Qantas continued to sell tickets online for flights it had already cancelled, the Australian Competition and Consumer Commission (ACCC) alleges, in announcing it has launched action against the airline in the Federal Court of Australia.
The ACCC alleges Australia’s largest domestic airline operator Qantas Airways engaged in “false, misleading or deceptive conduct” by advertising tickets for more than 8,000 flights it had already cancelled but not removed for sale.
For more than 8,000 flights scheduled to depart between May and July 2022, the ACCC alleges Qantas continued selling tickets on its website.
These online sales allegedly persisted for an average of more than two weeks – in some case up to 47 days – after the cancellation of the flights.
“The ACCC has conducted a detailed investigation into Qantas’ flight cancellation practices,” ACCC Chair Gina Cass-Gottlieb said.
“As a result, we have commenced these proceedings alleging that Qantas continued selling tickets for thousands of cancelled flights, likely affecting the travel plans of tens of thousands of people.”
Speaking to the ABC this morning, Cass-Gottlieb made it clear that the ACCC is not taking action because the airline cancelled flights, but because it failed to notify consumers.
She added that she hopes the court imposes a fine that acts as a deterrent, and not an amount that can simply be “just a cost of doing business”.
The ACCC alleges that for nearly 70 per cent of cancelled flights, Qantas either continued to sell tickets on its website or delayed informing existing ticketholders their flight was cancelled for two days or more – in some cases, both.
Qantas also faces allegations that for more than 10,000 flights scheduled to depart in the same period, Qantas neglected to notify existing ticketholders their flights had been cancelled for an average of about 18 days – sometimes up to 48 days.
A key point made during the allegations is that Qantas reportedly did not update its “Manage Booking” web page for ticketholders to reflect the cancellation – which, if true, may have impaired the ability for customers to adjust their travel plans in a reasonable timeframe.
“We allege that Qantas’ conduct in continuing to sell tickets to cancelled flights, and not updating ticketholders about cancelled flights, left customers with less time to make alternative arrangements and may have led to them paying higher prices to fly at a particular time not knowing that flight had already been cancelled,” Cass-Gottlieb said.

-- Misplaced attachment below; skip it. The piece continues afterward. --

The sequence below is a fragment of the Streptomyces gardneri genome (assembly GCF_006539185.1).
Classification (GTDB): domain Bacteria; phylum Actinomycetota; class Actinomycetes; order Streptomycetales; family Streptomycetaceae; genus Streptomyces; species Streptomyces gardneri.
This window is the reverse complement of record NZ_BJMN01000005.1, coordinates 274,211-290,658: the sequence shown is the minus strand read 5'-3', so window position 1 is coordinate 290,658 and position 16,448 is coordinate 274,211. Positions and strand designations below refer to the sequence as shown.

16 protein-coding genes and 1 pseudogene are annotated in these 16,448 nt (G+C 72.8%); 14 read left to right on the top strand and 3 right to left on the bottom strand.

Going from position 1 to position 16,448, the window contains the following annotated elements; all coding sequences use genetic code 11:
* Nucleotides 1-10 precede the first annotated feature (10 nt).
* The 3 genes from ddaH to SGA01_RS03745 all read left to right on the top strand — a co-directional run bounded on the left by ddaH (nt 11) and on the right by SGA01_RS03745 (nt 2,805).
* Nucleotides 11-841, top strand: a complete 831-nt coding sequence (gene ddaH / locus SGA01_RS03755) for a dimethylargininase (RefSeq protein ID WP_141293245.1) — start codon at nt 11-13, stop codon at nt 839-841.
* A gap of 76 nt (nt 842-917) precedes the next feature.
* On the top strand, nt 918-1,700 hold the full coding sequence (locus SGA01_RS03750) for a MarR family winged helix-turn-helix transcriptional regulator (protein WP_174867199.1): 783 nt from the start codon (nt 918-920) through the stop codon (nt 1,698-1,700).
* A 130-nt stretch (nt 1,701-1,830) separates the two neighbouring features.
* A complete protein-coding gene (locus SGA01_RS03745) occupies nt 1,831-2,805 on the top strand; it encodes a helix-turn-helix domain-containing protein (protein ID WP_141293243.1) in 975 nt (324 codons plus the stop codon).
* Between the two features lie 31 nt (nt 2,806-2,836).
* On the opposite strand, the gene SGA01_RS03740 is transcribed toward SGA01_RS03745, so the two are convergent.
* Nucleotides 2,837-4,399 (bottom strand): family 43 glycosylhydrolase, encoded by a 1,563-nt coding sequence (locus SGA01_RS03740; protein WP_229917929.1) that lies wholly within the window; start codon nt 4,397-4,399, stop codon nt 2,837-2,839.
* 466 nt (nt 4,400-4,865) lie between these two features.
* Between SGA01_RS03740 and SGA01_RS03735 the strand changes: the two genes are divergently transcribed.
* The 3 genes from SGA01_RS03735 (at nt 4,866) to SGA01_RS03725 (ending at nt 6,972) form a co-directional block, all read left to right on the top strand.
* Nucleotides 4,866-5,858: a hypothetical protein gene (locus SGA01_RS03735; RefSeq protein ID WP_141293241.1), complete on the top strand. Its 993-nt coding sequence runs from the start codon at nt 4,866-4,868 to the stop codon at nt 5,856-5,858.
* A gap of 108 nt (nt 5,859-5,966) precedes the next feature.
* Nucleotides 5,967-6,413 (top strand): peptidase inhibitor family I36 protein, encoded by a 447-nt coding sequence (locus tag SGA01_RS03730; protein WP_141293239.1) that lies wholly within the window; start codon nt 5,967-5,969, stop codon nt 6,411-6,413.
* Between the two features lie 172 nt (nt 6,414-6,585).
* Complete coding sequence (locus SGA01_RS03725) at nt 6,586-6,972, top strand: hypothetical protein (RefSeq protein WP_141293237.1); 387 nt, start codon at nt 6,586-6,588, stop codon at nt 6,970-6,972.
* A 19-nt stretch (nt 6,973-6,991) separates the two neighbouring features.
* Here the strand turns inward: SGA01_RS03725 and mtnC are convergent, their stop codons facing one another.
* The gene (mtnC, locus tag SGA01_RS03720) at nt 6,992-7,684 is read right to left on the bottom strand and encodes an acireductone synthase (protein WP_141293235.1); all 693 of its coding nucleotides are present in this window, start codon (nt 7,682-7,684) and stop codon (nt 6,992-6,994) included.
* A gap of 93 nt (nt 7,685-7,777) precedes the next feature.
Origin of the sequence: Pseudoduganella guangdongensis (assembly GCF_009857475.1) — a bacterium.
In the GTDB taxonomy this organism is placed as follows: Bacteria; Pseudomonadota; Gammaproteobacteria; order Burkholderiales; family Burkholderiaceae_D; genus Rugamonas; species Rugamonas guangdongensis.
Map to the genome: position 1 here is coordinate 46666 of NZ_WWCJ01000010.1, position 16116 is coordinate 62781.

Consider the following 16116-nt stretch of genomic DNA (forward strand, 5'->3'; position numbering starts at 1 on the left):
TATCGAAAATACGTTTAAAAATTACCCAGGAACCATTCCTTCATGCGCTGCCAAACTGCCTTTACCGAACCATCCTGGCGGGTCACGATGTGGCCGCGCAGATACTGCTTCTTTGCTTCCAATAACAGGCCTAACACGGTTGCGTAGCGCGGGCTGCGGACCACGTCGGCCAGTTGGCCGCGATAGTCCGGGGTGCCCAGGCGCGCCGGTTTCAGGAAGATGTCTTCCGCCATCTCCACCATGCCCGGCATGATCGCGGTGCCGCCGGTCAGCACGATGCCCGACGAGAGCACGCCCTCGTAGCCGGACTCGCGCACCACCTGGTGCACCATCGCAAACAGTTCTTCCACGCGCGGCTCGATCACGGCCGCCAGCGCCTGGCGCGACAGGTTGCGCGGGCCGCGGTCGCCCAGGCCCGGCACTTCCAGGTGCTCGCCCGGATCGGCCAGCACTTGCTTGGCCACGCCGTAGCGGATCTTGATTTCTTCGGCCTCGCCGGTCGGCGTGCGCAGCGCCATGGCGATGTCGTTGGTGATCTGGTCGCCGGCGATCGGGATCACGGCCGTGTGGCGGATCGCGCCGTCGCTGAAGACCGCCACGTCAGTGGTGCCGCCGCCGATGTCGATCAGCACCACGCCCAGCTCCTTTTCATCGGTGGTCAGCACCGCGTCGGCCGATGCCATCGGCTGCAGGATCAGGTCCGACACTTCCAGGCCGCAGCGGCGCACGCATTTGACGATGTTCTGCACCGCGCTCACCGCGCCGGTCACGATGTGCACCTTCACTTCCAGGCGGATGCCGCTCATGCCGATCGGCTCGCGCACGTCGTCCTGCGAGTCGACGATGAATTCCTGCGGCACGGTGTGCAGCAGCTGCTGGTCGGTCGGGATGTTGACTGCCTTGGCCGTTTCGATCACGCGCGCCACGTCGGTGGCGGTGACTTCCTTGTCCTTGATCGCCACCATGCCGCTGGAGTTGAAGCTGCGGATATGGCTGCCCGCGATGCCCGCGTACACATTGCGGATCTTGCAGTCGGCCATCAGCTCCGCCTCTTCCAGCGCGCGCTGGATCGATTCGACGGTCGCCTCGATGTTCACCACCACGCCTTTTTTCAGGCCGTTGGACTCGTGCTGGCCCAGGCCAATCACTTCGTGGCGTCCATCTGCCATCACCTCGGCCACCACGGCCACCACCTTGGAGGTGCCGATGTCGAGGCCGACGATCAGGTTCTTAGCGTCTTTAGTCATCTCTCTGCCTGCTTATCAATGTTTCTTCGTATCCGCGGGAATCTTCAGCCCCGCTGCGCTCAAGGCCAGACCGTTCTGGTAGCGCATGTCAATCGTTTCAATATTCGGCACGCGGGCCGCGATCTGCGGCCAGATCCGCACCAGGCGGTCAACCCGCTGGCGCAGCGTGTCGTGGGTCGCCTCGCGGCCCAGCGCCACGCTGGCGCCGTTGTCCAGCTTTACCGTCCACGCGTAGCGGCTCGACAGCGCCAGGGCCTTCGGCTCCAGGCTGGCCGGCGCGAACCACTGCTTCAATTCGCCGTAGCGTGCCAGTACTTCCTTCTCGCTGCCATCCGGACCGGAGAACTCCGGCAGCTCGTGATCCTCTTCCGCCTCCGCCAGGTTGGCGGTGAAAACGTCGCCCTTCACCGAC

“There are vast distances between Australia’s major cities.
“Reliable air travel is essential for many consumers in Australia who are seeking to visit loved ones, take holidays, grow their businesses or connect with colleagues.
“Cancelled flights can result in significant financial, logistical and emotional impacts for consumers,” she added.
In its investigation, the ACCC engaged with impacted consumers and carried out detailed data analysis – ultimately identifying Qantas cancelled almost 1 in 4 flights in the period from May to July 2022, with about 15,000 out of 66,000 domestic and international flights from airports in all states and mainland territories in Qantas’ published schedule being cancelled.
In an example of the alleged conduct, one consumer was provided with a replacement flight only a day before their initial departure date, which was only communicated by the Qantas app.
This meant the consumer had to change connecting flights and endure a 15-hour layover in Los Angeles, leaving them $600 out of pocket.
Another example, saw Qantas sell 21 tickets from Sydney to San Francisco after it had already cancelled the flight, with the last ticket being sold 40 days after cancellation.
“Qantas takes these allegations by the ACCC seriously,” said Qantas in a statement provided to Information Age.
“It’s important to note that the period examined by the ACCC between May and July 2022 was a time of unprecedented upheaval for the entire airline industry,” said Qantas.
“All airlines were experiencing well-publicised issues from a very challenging restart, with ongoing border uncertainty, industry wide staff shortages and fleet availability causing a lot of disruption.
“We will examine the details of the ACCC’s allegations and respond to them in full in court.”
The global COVID-19 pandemic saw Australia record its worst flight cancellation and performance rate since records began – with only 63 per cent of Qantas, Virgin, Jetstar and Rex Airlines flights arriving on time in June of 2022, and more than 1 in 20 flights being cancelled.
The ACCC – which monitored prices, costs and profits of Australia’s major domestic airlines under a direction from the Federal Government during the pandemic and the subsequent industry recovery period – said it continues to receive more complaints about Qantas than about any other business.
“Last year alone the ACCC received more than 1,300 complaints about Qantas cancellations, accounting for half of all complaints about Qantas reported to the ACCC,” said the ACCC.
The ACCC is seeking orders including penalties, injunctions, declarations, and costs.
For corporations, the maximum penalties for each breach of the Australian Consumer Law before 9 November 2022 is the greater of $10 million, three times the total benefits that have been obtained and are reasonably attributable, or if the total value of the benefits cannot be determined, 10 per cent of the corporation's annual turnover.
Earlier this week, Qantas CEO Alan Joyce revealed before a senate committee hearing that the airline is still holding at least $470 million in customer flight credits.
Last week Qantas announced a pre-tax profit of $2.5 billion.